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I was wondering if "precompile(r) directive" and "preprocessor directive" are the same thing? I am not familiar with the former, but just heard of it and found a little information about it on the internet with this Google search, such as p40 of "C++ programming for the absolute beginner" by Dirk Henkemans and Mark Lee.

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Where and how did you head of it? I don't think "precompiler" is a real word. –  Kerrek SB Jun 15 '11 at 18:03
    
@Kerrek: For example, books.google.com/… –  Tim Jun 15 '11 at 18:15
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@Tim: Thank you. Unfortunately, that page alone throws many cringe-worthy moments at me... "tells the compiler to replace all occurrences": no, it's the preprocessor, the compiler never sees it. And you're not declaring a constant, you're just pasting a literal into your code. Oh well. I should recommend you consult a different book :-) –  Kerrek SB Jun 15 '11 at 18:20
    
What is your recommendation? –  Tim Jun 15 '11 at 18:42
    
I think Stroustrup's original book is still a great book, it's both a very fine description of the language and a reference. I'm sure others can come up with good recommendations, too, but is there anything in particular you're learning or working on at the moment? –  Kerrek SB Jun 15 '11 at 18:45
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3 Answers

Your question amounts to asking if people mean "preprocessor directive" when they say "precompile directive", and that's not an answerable question.


In a C or C++ context, I suspect people are very likely to be referring to preprocessor directives if they say "precompile directive".

The book you quote is one example of this. It's talking about the C preprocessor directive "#define". I suspect it's using "precompile directive" as a description, not a name.

All of the search results you posted that I examined are posts by people seeking help with C preprocessor directives.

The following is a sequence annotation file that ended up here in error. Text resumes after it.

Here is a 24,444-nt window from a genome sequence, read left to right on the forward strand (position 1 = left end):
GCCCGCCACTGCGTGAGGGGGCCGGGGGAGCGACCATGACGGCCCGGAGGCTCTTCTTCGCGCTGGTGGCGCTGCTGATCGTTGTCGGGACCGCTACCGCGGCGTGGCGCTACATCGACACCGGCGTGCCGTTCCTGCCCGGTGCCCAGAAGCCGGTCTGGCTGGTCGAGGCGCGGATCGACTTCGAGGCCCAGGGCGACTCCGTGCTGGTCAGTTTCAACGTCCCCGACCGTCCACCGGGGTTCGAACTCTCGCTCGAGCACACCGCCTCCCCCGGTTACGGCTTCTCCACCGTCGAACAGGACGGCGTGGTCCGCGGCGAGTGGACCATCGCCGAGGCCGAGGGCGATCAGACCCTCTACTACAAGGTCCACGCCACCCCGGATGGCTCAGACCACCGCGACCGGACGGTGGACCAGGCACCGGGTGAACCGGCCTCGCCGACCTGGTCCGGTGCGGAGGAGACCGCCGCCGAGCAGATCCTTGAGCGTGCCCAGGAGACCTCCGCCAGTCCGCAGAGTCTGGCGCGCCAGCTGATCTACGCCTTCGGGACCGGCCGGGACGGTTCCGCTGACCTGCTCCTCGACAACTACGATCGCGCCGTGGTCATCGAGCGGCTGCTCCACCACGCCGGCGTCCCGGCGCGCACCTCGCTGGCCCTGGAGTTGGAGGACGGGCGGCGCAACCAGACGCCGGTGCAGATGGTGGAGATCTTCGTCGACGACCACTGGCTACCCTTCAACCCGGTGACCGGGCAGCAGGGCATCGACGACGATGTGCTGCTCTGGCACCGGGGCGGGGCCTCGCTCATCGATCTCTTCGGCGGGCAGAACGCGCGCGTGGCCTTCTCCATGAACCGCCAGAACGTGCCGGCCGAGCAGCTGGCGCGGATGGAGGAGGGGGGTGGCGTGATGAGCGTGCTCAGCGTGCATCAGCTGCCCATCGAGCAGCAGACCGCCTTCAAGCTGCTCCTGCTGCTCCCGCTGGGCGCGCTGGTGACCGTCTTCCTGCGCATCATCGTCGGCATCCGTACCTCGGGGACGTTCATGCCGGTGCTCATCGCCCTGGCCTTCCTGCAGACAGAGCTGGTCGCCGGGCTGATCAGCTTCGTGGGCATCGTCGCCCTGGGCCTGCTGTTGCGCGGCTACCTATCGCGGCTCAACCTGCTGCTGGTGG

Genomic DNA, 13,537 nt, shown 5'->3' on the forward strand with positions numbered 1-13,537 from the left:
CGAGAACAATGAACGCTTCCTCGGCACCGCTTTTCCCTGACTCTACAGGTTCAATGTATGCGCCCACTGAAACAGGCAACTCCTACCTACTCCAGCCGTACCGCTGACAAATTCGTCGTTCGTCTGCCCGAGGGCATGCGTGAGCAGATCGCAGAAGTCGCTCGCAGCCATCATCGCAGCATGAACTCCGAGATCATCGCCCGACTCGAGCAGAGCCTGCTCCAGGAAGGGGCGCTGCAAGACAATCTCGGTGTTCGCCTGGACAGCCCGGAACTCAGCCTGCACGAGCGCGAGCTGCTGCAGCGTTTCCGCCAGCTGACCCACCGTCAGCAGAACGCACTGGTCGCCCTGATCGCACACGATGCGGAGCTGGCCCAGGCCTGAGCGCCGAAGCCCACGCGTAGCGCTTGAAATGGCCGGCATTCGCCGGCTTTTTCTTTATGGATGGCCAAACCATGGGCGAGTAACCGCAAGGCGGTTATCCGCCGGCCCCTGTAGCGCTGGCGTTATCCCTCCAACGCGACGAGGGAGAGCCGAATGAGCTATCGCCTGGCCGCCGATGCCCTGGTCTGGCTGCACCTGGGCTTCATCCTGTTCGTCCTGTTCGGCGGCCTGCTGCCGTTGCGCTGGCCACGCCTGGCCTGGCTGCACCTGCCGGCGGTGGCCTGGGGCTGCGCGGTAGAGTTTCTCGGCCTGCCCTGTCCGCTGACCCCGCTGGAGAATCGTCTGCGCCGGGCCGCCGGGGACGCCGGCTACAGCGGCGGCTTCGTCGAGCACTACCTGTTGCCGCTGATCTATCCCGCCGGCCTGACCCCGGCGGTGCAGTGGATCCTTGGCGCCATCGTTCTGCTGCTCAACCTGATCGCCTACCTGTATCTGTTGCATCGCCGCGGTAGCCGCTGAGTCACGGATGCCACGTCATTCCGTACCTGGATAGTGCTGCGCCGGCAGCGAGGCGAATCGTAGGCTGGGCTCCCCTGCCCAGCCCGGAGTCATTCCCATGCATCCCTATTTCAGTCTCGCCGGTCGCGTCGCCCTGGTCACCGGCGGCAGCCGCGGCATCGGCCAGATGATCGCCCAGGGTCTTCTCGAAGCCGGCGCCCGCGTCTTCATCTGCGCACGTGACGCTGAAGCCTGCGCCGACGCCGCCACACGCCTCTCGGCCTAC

That said, I can't say for certain that's the case for all people at all times, though.

Microsoft possibly made a tool that uses "precompiler directives" according to the result of another search I made, but it wasn't talking about C, C++ or cpp.

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Yes, they sound like the exactly the same thing. I think preprocessor directive is more commonly used (I've never heard of precompiler).

This is a pretty good list of directives / what they do: http://www.cplusplus.com/doc/tutorial/preprocessor/

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If you have never heard of it, how can you assert that they are the same thing? Are apples and floobagotchies the same thing, too? –  Kerrek SB Jun 15 '11 at 18:07
    
I have indeed never heard of it so I googled before answering the question, and lo-and-behold, the first result for precompiler directives is also the first result for preprocessor directives. –  LainIwakura Jun 15 '11 at 18:16
    
I can also find stuff on the internet... that's a minefield ;-) –  Kerrek SB Jun 15 '11 at 18:29
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It depends a bit on context, but for most people most of the time, if you are working in pure C code, they are the same thing, though 'preprocessor directive' is far more common than 'precompile directive' or 'precompiler directive'.

Section §6.10 Preprocessing Directives of the ISO/IEC 9899:1999 standard indicates that 'preprocessor' or 'preprocessing' is more standard than 'precompile(r)'.

If, however, you work with ESQL/C (Embedded SQL in C), then there is a difference:

  • The precompiler directives are aimed at the ESQL/C precompiler, which converts ESQL/C into pure C.
  • The preprocessor directives are aimed at the C preprocessor, which is one part of the C compiler which (overall) converts C source code into object code or executables, etc.

The ESQL/C compiler I work with has directives such as:

$include sqlca;
$define APERITIF 32;
$include "header.h";
$ifdef APPETIZERS;
$define AVOCADO 1;
$endif;

#include <stdio.h>

int main(void)
{
    $ int var1;
    $ whenever error stop;
    $ database "whatever";
    $ select max(tabid) into :var1 from systables;
    printf("%d\n", var1);
    return 0;
}

The lines starting with a '$' are ESQL/C precompiler directives - aimed at the precompiler. They give the ESQL/C precompiler the information needed to help it convert the embedded SQL statements into C code, which is then compiled by a full C compiler. But the ESQL/C precompiler is also called the ESQL/C preprocessor (to distinguish it from the C preprocessor), so the distinction is not as hard and fast as all that. In this case, the ESQL/C compiler as a whole is a shell script that runs the ESQL/C precompiler and then the C compiler. (There are some extra complications in it that don't concern this question.)

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"The preprocessor directives are aimed at the C preprocessor, which converts C into object code or executables, etc."?? The preprocessor doesn't usually do that. It usually processes preprocessor directives and removes comments to produce "pure" C source code. The compiler compiles that into assembly, the assembler turns that into binary objects, and the linker links those into executables. –  Kerrek SB Jun 16 '11 at 1:39
    
@Kerrek - yes, I didn't say what I meant. I'll fix... –  Jonathan Leffler Jun 16 '11 at 2:25
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